To effectively develop new products, there are a number of tools and project methods to use and follow. It varties from case to case but this article describes how it may work generally when developing new products. I’ve tried to summarize it in a basic and easily understandable way. There are also many other factors other than the normal product development tools and guidelines which affect how the outcome of the product will be. For a full and complete product development process it’s useful to follow the principles of product lifecycle management(PLM), involving New product development(NPD) and Knowledge based systems(KBS). This article is a short summarization of those processes.
This is the first stage in which the project is defined. Is it going to be a completely new product or an update of an existing one? In order to get an early idea of how feasible it will be, some research needs to be done. This could involve looking at similar products, potential markets, available manufacturing methods and materials. Surveys and interviews might need to be made with the potential target group/groups in order to find out what their needs and wishes are in general. If there’s no need for the product on the market it will of course not sell. If research has been made previously for other, similar projects it can be useful to store such data and go through it quickly to see if it could be used for the new project. When the research is done a project definition and brief should be made, including demands specifications, WBS, time tables and early cost estimations. How well defined and well planned the project is at this stage will affect how much time and detailing will be needed at the end of the project. It's therefore very important to plan well here.
This is the fun part. In the beginning it could be good to start from a blank sheet of paper and just blurt out alot of ideas. These can be completely crazy, the most important thing is the creativity and brainstorming. The ideas can be sorted out and evaluated later, it’s important to not be too limited at this stage. It can of course be a good idea to keep the demands and the target group in the back of the head, as well as if the company is making other products, so the ideas will fit into their product range and brand. There are several ways to generate and show new ideas including written words on post-it notes, analog and digital sketches, 3d-models, brain-maps, mood-boards and graphs among other things.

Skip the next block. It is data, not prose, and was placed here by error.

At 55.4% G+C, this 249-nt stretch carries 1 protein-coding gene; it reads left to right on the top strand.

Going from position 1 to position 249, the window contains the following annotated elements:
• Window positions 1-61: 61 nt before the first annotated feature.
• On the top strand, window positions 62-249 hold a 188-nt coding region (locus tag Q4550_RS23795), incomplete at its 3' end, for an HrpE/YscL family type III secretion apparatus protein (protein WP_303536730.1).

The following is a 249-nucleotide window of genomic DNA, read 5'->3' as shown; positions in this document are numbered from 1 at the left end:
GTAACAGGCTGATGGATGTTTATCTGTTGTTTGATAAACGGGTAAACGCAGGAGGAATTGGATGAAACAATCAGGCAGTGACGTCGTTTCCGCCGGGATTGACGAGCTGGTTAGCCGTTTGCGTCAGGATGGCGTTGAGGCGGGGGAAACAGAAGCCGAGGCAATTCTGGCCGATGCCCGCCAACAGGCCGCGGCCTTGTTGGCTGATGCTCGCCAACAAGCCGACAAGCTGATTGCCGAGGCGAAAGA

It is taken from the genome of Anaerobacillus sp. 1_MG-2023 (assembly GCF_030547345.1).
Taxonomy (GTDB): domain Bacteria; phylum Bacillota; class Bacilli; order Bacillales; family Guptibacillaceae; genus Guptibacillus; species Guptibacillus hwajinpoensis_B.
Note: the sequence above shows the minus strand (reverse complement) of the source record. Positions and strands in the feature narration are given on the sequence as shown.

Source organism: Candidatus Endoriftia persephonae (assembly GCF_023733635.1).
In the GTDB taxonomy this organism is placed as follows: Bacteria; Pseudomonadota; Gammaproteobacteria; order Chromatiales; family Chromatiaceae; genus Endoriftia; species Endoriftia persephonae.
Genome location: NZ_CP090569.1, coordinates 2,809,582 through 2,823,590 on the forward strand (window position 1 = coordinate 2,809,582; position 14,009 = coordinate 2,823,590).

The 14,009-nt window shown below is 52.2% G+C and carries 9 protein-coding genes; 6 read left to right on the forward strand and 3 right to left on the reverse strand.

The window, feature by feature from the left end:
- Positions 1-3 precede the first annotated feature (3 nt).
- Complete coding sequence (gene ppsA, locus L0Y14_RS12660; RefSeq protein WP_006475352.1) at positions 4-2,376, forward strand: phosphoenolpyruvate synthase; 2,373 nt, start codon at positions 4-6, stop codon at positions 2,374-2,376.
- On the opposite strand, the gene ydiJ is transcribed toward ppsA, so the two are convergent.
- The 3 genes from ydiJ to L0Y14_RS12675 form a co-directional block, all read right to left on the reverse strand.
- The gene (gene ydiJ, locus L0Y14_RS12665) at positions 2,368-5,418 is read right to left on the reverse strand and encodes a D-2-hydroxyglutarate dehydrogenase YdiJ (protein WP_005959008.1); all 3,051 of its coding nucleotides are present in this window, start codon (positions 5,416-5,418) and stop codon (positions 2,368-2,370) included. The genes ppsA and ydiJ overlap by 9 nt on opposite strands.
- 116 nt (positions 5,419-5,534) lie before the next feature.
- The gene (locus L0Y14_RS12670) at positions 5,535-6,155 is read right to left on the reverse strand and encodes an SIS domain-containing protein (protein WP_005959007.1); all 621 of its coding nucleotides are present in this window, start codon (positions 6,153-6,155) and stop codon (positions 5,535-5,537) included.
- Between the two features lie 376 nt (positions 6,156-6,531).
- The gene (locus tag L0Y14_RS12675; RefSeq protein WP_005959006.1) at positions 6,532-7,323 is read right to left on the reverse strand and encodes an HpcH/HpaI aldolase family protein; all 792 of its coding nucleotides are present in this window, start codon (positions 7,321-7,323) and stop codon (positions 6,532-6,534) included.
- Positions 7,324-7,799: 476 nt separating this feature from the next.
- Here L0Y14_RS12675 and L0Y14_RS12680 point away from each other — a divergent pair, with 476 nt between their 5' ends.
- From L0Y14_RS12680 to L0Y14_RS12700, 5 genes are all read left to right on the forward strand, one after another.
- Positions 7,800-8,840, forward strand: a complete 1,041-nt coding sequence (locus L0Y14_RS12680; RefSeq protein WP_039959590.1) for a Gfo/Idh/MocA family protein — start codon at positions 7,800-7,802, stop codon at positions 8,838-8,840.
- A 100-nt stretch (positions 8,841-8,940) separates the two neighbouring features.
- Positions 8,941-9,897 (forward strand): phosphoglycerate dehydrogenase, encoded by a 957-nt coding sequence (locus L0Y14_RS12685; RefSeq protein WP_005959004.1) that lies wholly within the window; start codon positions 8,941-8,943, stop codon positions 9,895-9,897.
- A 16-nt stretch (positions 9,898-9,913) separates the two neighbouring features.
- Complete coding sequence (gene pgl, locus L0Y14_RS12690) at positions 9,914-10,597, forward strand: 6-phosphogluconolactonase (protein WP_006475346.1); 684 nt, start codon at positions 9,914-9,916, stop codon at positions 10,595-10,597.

When a number of ideas have been created they need to be evaluated. A few should be selected which best fit in with the demands specifications, the needs and wishes of the target group and the company’s other products, design profile and overall values. It’s a complicated process which can proceed indefinitely, but at some point a decision needs to be made over which idea to use. The sooner the better, since the cost for the project progress over time. To simplify and get a better idea for the risks involved, and which concept that would be the best fit, there are several tools to use. They include QFD’s, S.W.A.T.-analyses and other evaluation matrises and critical review techniques. It’s good to get some numerical values and defined directions out of those tools, but keep in mind that they should be used as guidelines and will not definately tell if the product will be successful or not. The ideas should be evaluated and refined through several stages in order to really create a strong and competitive product. It’s important to have discussions with the target group, colleagues and subcontractors along the project to ensure it’s on the right track and get second opinions.
When a concept has undergone the main evaluation process it can proceed to the prototyping stage. Production underlay such as CAD/CAM can now start and a prototype modell can be created. This can be used in order to see the product in reality and get a deeper understanding of how it can perform. It can be tested with the target group or be shown at an exhibition. It can also be a good idea to show it to the subcontractors to see if it’s really going to work with their manufacturing methods and processes. This is the final evaluation before production and now it can be useful to look into patenting and marketing of the product if it’s not done already.